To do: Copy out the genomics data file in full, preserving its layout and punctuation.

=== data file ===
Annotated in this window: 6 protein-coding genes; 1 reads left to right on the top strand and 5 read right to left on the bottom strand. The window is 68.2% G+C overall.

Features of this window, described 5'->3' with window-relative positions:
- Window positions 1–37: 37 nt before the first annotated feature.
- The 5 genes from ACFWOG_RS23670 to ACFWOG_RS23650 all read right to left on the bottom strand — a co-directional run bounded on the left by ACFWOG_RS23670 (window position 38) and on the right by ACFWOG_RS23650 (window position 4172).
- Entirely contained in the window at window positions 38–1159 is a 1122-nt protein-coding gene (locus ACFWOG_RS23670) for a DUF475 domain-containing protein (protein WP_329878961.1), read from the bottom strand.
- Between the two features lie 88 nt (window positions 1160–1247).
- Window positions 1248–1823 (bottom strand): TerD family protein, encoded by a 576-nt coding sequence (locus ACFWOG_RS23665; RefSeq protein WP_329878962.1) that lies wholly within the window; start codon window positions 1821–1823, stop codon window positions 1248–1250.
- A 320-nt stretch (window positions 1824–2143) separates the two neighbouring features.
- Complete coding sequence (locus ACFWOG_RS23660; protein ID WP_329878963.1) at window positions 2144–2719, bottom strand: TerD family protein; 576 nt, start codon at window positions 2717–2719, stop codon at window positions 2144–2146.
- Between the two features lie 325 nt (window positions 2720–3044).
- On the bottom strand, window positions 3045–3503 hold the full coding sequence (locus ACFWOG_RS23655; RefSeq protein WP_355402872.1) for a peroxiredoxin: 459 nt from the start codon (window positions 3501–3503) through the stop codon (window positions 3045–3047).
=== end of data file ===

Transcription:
Annotated in this window: 6 protein-coding genes; 1 reads left to right on the top strand and 5 read right to left on the bottom strand. The window is 68.2% G+C overall.

Features of this window, described 5'->3' with window-relative positions:
- Window positions 1–37: 37 nt before the first annotated feature.
- The 5 genes from ACFWOG_RS23670 to ACFWOG_RS23650 all read right to left on the bottom strand — a co-directional run bounded on the left by ACFWOG_RS23670 (window position 38) and on the right by ACFWOG_RS23650 (window position 4172).
- Entirely contained in the window at window positions 38–1159 is a 1122-nt protein-coding gene (locus ACFWOG_RS23670) for a DUF475 domain-containing protein (protein WP_329878961.1), read from the bottom strand.
- Between the two features lie 88 nt (window positions 1160–1247).
- Window positions 1248–1823 (bottom strand): TerD family protein, encoded by a 576-nt coding sequence (locus ACFWOG_RS23665; RefSeq protein WP_329878962.1) that lies wholly within the window; start codon window positions 1821–1823, stop codon window positions 1248–1250.
- A 320-nt stretch (window positions 1824–2143) separates the two neighbouring features.
- Complete coding sequence (locus ACFWOG_RS23660; protein ID WP_329878963.1) at window positions 2144–2719, bottom strand: TerD family protein; 576 nt, start codon at window positions 2717–2719, stop codon at window positions 2144–2146.
- Between the two features lie 325 nt (window positions 2720–3044).
- On the bottom strand, window positions 3045–3503 hold the full coding sequence (locus ACFWOG_RS23655; RefSeq protein WP_355402872.1) for a peroxiredoxin: 459 nt from the start codon (window positions 3501–3503) through the stop codon (window positions 3045–3047).